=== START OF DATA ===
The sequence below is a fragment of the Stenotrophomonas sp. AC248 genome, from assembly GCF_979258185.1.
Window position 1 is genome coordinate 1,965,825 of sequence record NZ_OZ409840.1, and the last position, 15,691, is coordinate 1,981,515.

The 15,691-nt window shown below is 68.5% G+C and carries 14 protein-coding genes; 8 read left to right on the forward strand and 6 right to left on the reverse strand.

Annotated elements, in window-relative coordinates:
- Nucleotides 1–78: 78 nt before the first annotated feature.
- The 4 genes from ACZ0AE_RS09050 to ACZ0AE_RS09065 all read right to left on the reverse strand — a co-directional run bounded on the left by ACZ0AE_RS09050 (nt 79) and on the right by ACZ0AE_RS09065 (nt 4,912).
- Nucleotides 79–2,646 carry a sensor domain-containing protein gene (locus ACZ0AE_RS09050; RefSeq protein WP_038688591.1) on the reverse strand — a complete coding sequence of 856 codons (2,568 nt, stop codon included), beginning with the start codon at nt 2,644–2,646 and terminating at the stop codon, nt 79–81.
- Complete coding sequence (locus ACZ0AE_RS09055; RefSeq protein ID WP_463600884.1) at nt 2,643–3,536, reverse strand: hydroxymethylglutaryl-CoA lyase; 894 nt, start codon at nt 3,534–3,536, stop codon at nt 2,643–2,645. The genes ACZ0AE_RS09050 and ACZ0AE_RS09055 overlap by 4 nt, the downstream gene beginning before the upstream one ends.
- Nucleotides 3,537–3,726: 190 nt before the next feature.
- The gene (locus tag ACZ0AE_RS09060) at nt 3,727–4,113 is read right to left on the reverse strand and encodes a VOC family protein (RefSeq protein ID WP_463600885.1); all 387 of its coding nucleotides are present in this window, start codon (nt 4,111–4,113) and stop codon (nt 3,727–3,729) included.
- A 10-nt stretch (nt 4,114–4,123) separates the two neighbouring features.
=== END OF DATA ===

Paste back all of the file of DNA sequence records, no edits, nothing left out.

The sequence below is a fragment of the Stenotrophomonas sp. AC248 genome, from assembly GCF_979258185.1.
Window position 1 is genome coordinate 1,965,825 of sequence record NZ_OZ409840.1, and the last position, 15,691, is coordinate 1,981,515.

The 15,691-nt window shown below is 68.5% G+C and carries 14 protein-coding genes; 8 read left to right on the forward strand and 6 right to left on the reverse strand.

Annotated elements, in window-relative coordinates:
- Nucleotides 1–78: 78 nt before the first annotated feature.
- The 4 genes from ACZ0AE_RS09050 to ACZ0AE_RS09065 all read right to left on the reverse strand — a co-directional run bounded on the left by ACZ0AE_RS09050 (nt 79) and on the right by ACZ0AE_RS09065 (nt 4,912).
- Nucleotides 79–2,646 carry a sensor domain-containing protein gene (locus ACZ0AE_RS09050; RefSeq protein WP_038688591.1) on the reverse strand — a complete coding sequence of 856 codons (2,568 nt, stop codon included), beginning with the start codon at nt 2,644–2,646 and terminating at the stop codon, nt 79–81.
- Complete coding sequence (locus ACZ0AE_RS09055; RefSeq protein ID WP_463600884.1) at nt 2,643–3,536, reverse strand: hydroxymethylglutaryl-CoA lyase; 894 nt, start codon at nt 3,534–3,536, stop codon at nt 2,643–2,645. The genes ACZ0AE_RS09050 and ACZ0AE_RS09055 overlap by 4 nt, the downstream gene beginning before the upstream one ends.
- Nucleotides 3,537–3,726: 190 nt before the next feature.
- The gene (locus tag ACZ0AE_RS09060) at nt 3,727–4,113 is read right to left on the reverse strand and encodes a VOC family protein (RefSeq protein ID WP_463600885.1); all 387 of its coding nucleotides are present in this window, start codon (nt 4,111–4,113) and stop codon (nt 3,727–3,729) included.
- A 10-nt stretch (nt 4,114–4,123) separates the two neighbouring features.